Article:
“It has been 19 years and nine days since a driver was killed,” he said when we spoke a few days ago. “In that window where I was racing at my peak, 1968-73, there was a two out of three chance every time you raced that you would be killed. 66 per cent chance of dying in a race. A one-in-three chance that you would come out of the car at the end of the race alive. Kids won’t believe that. My great friend Jimmy Clark died on 7 April, 1968 at Hockenheim; on 7 May, 1968 Mike Spence – who’d taken over from Jimmy at Lotus – was killed at Indianapolis; on 7 June, [Ludovico] Scarfiotti died on a hill climb in Germany; and on 7 July Jo Schlesser was killed in the French Grand Prix.
“The next race was at Nurburgring on 4 August and the rain was teeming down. The race would never have been allowed to start now, but off we went, crazy, and I managed to win by four minutes. But with the weather and the way the track went off into the wilds then if someone had gone off as drivers we wouldn’t have known, so the first thing I said when I got out of the car was, ‘Is everyone alright?’
“We’d also lost John Taylor and Lorenzo Bandini just before that year, and then Gerhard Mitter, Martin Brain, Piers Courage, Jochen Rindt, Jo Siffert, Roger Williamson, Francois Cevert – all in F1 Grand Prix after that. You look at the film and you’ll see the kerbstones we raced around in Monaco. Big kerb-stones, normal kerbs, like the ones you have in your street, not the flat kerbs they actually ride over now. When we hit a kerb you’d burst a tyre or break a wheel at speed, and that caused an almighty accident.
“It was part of racing and accepted, but it wasn’t right. I have been to far more funerals and memorial services than anyone I know. But I think that period in my life was the making of me. It could have been the breaking of me. But that is why I have worked hard to have safety changed.”
Sir Jackie and Polanski discuss this throughout the new film and compare the drivers of then with the “rock stars” of now. After the recent spats between Jenson Button and his McLaren teammate Sergio Perez, after touching wheels at 300kph (186mph), Stewart says: “They still have to be careful because they are driving finely-tuned machines over 200 miles per hour, but I do think that Jenson, [Sebastien] Vettel, Lewis [Hamilton] and even Michael [Schumacher] do not realise how much safer it is now.
“The progression from the 1960s to now has been enormous so that even when accidents occur we know with the way the cars are now built, the guard rails etc, that they will collapse protecting the driver on most occasions. That’s why we haven’t had a death for 19 years and nine days. But, the drivers are still the same animal. We are a certain type of animal. I don’t think [Fernando] Alonso is any different to me. Vettel, [Kimi] Räikkönen, Schumacher, [Emerson] Fittipaldi, [Nelson] Piquet and back to Stirling Moss and Fangio before me.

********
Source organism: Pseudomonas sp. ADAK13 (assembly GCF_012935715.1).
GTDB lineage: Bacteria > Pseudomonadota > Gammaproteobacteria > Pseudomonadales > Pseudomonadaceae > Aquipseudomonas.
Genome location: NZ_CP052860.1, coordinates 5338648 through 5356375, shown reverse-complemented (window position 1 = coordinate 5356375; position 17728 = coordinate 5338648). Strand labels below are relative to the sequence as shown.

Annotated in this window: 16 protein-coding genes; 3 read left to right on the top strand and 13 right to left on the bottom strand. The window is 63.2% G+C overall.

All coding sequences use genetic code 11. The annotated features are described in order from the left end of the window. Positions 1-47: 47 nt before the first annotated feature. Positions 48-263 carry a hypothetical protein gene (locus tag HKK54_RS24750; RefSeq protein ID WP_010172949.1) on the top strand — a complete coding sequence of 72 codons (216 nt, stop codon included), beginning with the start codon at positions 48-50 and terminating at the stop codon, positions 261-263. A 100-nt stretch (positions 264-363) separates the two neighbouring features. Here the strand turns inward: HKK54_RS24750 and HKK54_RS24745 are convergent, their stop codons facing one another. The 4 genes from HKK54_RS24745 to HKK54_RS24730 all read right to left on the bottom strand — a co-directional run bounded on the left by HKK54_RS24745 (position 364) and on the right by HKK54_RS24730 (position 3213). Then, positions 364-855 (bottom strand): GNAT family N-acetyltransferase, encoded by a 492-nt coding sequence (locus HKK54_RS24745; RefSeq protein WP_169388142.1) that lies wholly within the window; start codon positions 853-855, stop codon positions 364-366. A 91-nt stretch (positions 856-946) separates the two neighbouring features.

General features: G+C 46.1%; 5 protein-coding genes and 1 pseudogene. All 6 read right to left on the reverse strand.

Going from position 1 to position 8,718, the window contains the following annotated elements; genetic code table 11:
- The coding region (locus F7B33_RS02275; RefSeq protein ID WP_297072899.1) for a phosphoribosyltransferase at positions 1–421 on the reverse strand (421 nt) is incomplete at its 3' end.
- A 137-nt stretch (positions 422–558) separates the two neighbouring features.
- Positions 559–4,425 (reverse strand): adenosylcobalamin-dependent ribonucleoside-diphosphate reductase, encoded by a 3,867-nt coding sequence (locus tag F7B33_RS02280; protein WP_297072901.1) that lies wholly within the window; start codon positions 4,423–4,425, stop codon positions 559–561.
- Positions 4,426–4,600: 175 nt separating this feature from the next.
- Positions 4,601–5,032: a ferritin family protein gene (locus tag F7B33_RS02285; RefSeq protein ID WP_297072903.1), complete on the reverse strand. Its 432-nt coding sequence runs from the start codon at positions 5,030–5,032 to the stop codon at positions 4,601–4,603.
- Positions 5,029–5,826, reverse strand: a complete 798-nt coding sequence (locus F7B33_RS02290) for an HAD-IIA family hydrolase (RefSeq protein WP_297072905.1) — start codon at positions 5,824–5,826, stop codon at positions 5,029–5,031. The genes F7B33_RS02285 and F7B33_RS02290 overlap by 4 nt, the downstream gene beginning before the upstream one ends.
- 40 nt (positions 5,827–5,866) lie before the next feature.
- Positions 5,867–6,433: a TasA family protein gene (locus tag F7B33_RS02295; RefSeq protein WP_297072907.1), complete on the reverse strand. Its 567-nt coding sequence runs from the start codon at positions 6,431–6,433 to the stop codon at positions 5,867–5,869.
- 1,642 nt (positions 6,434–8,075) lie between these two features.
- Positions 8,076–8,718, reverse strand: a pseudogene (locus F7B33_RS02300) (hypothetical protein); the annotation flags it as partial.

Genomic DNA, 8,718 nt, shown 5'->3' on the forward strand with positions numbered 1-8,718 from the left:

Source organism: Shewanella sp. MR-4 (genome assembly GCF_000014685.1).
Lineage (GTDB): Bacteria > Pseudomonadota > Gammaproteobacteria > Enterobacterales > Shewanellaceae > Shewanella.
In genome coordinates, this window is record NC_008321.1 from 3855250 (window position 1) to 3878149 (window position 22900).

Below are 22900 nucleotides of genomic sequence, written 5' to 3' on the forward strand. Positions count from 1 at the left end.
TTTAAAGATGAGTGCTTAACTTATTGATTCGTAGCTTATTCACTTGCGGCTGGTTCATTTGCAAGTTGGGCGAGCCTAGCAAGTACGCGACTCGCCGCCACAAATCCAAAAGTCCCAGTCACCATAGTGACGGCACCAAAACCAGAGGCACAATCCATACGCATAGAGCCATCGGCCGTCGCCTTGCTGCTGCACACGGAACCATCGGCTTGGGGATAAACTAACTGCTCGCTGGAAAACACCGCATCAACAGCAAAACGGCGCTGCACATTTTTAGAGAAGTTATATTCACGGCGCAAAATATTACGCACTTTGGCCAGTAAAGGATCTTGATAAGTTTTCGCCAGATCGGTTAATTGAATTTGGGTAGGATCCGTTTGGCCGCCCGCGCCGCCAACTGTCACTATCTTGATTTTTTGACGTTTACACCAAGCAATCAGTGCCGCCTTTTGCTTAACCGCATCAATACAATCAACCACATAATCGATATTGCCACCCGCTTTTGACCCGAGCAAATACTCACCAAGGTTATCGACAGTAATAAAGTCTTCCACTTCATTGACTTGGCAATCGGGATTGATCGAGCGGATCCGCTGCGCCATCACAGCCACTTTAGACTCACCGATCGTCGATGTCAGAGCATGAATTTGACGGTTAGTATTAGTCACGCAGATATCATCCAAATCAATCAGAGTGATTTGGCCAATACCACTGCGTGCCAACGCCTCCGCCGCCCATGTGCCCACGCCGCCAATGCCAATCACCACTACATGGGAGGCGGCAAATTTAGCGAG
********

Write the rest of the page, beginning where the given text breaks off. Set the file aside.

“It’s the same sort of person who gets in a car and drives it at that speed, the kind you see jumping out of helicopters onto the tops of mountains and then skiing down extremely steep gradients. An F1 driver has a split-second to calculate risks, and they do it very, very well. Actually, it’s a moment on the track, but very few things happen there that are unrehearsed, that they haven’t studied and worked out in their mind, but I rest easier now knowing that when they do get it wrong, be it the driver or mechanical failure, they are safer now.”
That is the subtext of the film, the current of danger that courses under the excitement of watching a world champion at his work, which brings a depth to Weekend of a Champion. The documentary film Senna of the last F1 driver to be killed in competition, Ayrton Senna, was gripping, but this is different because it comes from the perspective of just two men essentially, Polanski and Stewart, and the closeness between them is clear.
Polanski’s wife, Sharon, was murdered by members of the Manson family in 1969, which Sir Jackie recounts with difficulty, while Polanski faced his own demons when he was charged in the US, and pleaded guilty to sex with a minor, a 13-year-old girl, after a photoshoot in 1977, but fled sentencing and was effectively on the run until 2009, living in London and his birthplace of France, when he was arrested by Swiss authorities and then released. Whatever that might have done to their relationship, Stewart is not about to reveal. He sees only a close friend who shares a deep love of motorsport.
“You look back and realise 40 years is a long time, and actually in many ways it’s not,” he says. “The strange thing is that Roman had no idea how that weekend would turn out, and neither did I. I could easily have had an accident at the first bend and that would have been it. No win, no film and no Cannes.”
Stewart is a unique kind of sporting survivor and this film will add new insight to the history of world motorsport.